Have you ever had a tax deadline sneak up on you? You have your papers ready and keep reminding yourself to just fill out the returns, but suddenly it's March and then April, and you just need more time.
It happens. Nearly 13 million taxpayers requested an extension in 2014 [source: IRS]. Extensions come in handy if you need more time to get your paperwork in order, or if you want to postpone contributing money to an individual retirement account. And they're relatively easy to come by if you file before the appropriate deadline and know which form to use. Individuals and married couples file one type of form, businesses use another, and if you are living outside of the U.S., you file something completely different.
Filing an extension form doesn't cost anything if you expect a refund. If you expect to owe tax, it won't give you a payment extension. You'll have to send an estimated payment or at least a partial payment to avoid a late fee. And you'll owe interest on any balance due.
Those who live in states that tax income must file a state extension form, too. A few states offer automatic extensions. There are also automatic federal and state extensions available to individuals who live and work full-time outside of the country or those who are assigned to active combat duty outside of the U.S.
Read on to find out how tax extension forms work and how to file a federal and state income tax extension.
Who Qualifies for Tax Extensions?
The IRS allows federal taxpayers to extend their tax deadline as long as the extension request is made no later than the original or standard tax due date. For most of us, that's April 15. As long as you get your forms in on time, the extension is automatically granted. That means you can have six additional months to file, bringing your tax deadline to Oct. 15. That's generally the maximum amount of extra time granted.
No matter how you file as a taxpayer, you qualify for an extension. If you file as an individual, you file for an extension as an individual. The same goes if you file as a couple. If you're married and file separately, the extension will apply to the spouse who requested it. The information you include on your extension form should match what you include on your tax return.
States allow for extensions, too, but each has its own set of rules for how to file. There are seven states without income taxes at all and two additional states with no income tax on wages (but dividends and interest are taxed there). Three states — California, Wisconsin and Alaska — give residents an automatic state extension [source: TurboTax]. Refer to your state government website for links to local tax extension forms and information.
Filing an extension is free. If you owe taxes, however, there's no extension of your payment due date. Whether filing federal or state taxes, you must still file your return and pay estimated taxes by the original tax deadline. Otherwise, you'll be charged for each month or partial month that it's unpaid — up to 5 percent of your bill per month or partial month in which you're late, or up to 25 percent of your total bill.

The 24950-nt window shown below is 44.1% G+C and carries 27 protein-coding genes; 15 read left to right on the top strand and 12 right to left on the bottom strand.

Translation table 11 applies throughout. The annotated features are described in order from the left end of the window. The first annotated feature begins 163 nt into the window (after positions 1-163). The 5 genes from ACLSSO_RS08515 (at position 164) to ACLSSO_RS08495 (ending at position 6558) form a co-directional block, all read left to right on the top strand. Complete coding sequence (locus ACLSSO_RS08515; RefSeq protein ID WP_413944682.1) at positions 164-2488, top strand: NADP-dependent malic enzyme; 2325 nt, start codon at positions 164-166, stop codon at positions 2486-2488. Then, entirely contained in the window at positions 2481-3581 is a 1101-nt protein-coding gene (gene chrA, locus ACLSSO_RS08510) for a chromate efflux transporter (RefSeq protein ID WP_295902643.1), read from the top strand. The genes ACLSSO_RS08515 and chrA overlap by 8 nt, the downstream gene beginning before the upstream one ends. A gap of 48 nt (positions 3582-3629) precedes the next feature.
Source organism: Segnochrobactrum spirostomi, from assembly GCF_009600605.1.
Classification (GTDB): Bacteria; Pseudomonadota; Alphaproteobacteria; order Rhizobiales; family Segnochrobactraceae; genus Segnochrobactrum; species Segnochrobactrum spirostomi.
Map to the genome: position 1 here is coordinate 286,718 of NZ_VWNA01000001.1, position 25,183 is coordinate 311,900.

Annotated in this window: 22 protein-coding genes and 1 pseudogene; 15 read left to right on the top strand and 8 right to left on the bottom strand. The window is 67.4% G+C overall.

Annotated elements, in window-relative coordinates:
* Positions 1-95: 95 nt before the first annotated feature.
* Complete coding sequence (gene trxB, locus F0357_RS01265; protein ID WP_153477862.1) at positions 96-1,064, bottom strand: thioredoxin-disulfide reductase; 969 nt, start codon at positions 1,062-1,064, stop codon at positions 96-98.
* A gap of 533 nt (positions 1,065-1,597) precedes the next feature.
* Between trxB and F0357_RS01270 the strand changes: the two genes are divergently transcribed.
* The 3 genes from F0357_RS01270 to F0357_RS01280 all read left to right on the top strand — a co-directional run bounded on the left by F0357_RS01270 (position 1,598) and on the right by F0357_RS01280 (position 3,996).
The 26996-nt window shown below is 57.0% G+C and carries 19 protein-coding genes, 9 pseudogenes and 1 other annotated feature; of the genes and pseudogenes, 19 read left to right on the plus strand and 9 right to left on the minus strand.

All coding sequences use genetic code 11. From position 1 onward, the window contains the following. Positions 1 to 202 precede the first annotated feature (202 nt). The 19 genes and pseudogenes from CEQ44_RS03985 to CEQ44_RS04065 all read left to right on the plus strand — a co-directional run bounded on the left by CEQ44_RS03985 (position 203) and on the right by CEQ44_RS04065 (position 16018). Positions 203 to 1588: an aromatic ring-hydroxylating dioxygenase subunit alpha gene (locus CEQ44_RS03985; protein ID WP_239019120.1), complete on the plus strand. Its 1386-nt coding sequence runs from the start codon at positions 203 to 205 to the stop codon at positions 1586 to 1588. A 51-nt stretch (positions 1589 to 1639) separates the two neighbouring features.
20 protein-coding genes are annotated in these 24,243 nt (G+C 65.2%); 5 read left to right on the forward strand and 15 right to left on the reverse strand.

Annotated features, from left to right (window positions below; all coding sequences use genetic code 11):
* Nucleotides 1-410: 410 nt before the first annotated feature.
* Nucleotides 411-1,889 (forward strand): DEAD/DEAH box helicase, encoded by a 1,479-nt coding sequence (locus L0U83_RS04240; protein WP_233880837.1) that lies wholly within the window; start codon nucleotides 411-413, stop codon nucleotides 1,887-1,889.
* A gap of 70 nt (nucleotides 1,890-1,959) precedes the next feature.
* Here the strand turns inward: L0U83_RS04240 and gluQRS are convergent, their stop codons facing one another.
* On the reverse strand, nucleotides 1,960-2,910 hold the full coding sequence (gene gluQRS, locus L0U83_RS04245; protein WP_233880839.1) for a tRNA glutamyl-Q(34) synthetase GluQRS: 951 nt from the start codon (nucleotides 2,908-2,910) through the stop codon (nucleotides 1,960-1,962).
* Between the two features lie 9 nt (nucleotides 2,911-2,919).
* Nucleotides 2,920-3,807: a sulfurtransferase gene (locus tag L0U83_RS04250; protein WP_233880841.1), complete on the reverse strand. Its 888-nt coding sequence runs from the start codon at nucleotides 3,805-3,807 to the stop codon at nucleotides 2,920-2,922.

If you don't file an extension and owe tax, you'll pay a late filing fee on top of interest. For those who make a payment later than 60 days after the due date, the penalty is at least $135 or 100 percent of your total bill [source: IRS].
Types of Tax Extensions
Some individuals qualify for even more time. Armed forces members serving or hospitalized in an active combat zone get 180 days to file after returning home. Plus, you get the amount of days that you could have had to file taxes before entering the combat zone. This happens automatically, and these folks don't need to file an extension form [source: TaxAct].
Members of the military on duty outside of the United States and Puerto Rico get an automatic two-month extension and have until June 15 to file.
The same rules apply to citizens or residents of the U.S. who live and work outside of the country or Puerto Rico. Those people typically owe taxes by June 15, but if you need more time to prove that you're a bona fide resident of a non-U.S. country, file Form 2350, Application for Extension of Time To File U.S. Income Tax Return [source: IRS].
Business tax filers can also get an extension, and most can file Form 7004. In general, partnerships, LLCs, trusts and estates fill out Part One, on line 1a, for a five-month extension, and corporations (C corps and S corps) fill out Part Two, on line 1b, for a six-month extension. There are some exceptions with estates or multi-partner LLCs. If you are a freelance or contract worker and file taxes as an individual, opt for the individual Form 4868 for your extension.
If you typically file in April, the due dates are the same as those for individuals and joint filers, but for corporations, income tax extensions go by fiscal year. Be sure to file on or before the 15th of the third month after the end of your tax year — which means if you are a calendar-year taxpayer, you file by March 15.
What If You Can't Pay Your Taxes?